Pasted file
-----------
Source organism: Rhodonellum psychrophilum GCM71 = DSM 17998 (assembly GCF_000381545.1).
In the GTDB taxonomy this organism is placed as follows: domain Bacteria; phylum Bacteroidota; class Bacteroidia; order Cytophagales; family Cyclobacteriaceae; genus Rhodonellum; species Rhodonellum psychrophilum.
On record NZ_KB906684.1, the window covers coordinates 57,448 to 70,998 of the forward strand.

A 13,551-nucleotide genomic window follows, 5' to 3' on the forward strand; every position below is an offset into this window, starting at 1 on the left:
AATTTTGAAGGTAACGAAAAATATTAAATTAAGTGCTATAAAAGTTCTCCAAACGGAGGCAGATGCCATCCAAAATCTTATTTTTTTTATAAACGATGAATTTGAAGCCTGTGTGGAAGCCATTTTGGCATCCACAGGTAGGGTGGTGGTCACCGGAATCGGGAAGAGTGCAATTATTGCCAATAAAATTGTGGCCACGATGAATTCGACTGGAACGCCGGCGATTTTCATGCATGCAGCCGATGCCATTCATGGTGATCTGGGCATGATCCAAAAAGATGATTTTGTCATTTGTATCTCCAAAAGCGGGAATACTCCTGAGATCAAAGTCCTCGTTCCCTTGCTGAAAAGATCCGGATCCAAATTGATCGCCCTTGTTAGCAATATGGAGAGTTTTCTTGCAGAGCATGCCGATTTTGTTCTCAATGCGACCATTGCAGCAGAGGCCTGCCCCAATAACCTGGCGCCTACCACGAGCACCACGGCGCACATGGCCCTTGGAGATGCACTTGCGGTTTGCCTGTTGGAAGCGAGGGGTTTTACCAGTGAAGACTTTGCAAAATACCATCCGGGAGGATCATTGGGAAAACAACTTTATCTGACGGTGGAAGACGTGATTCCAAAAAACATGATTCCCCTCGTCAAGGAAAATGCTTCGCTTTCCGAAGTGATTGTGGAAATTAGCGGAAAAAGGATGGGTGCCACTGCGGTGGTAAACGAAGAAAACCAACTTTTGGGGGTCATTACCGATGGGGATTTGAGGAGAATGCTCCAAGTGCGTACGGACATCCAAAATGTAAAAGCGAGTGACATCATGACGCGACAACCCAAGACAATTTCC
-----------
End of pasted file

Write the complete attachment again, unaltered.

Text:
Source organism: Rhodonellum psychrophilum GCM71 = DSM 17998 (assembly GCF_000381545.1).
In the GTDB taxonomy this organism is placed as follows: domain Bacteria; phylum Bacteroidota; class Bacteroidia; order Cytophagales; family Cyclobacteriaceae; genus Rhodonellum; species Rhodonellum psychrophilum.
On record NZ_KB906684.1, the window covers coordinates 57,448 to 70,998 of the forward strand.

A 13,551-nucleotide genomic window follows, 5' to 3' on the forward strand; every position below is an offset into this window, starting at 1 on the left:
AATTTTGAAGGTAACGAAAAATATTAAATTAAGTGCTATAAAAGTTCTCCAAACGGAGGCAGATGCCATCCAAAATCTTATTTTTTTTATAAACGATGAATTTGAAGCCTGTGTGGAAGCCATTTTGGCATCCACAGGTAGGGTGGTGGTCACCGGAATCGGGAAGAGTGCAATTATTGCCAATAAAATTGTGGCCACGATGAATTCGACTGGAACGCCGGCGATTTTCATGCATGCAGCCGATGCCATTCATGGTGATCTGGGCATGATCCAAAAAGATGATTTTGTCATTTGTATCTCCAAAAGCGGGAATACTCCTGAGATCAAAGTCCTCGTTCCCTTGCTGAAAAGATCCGGATCCAAATTGATCGCCCTTGTTAGCAATATGGAGAGTTTTCTTGCAGAGCATGCCGATTTTGTTCTCAATGCGACCATTGCAGCAGAGGCCTGCCCCAATAACCTGGCGCCTACCACGAGCACCACGGCGCACATGGCCCTTGGAGATGCACTTGCGGTTTGCCTGTTGGAAGCGAGGGGTTTTACCAGTGAAGACTTTGCAAAATACCATCCGGGAGGATCATTGGGAAAACAACTTTATCTGACGGTGGAAGACGTGATTCCAAAAAACATGATTCCCCTCGTCAAGGAAAATGCTTCGCTTTCCGAAGTGATTGTGGAAATTAGCGGAAAAAGGATGGGTGCCACTGCGGTGGTAAACGAAGAAAACCAACTTTTGGGGGTCATTACCGATGGGGATTTGAGGAGAATGCTCCAAGTGCGTACGGACATCCAAAATGTAAAAGCGAGTGACATCATGACGCGACAACCCAAGACAATTTCC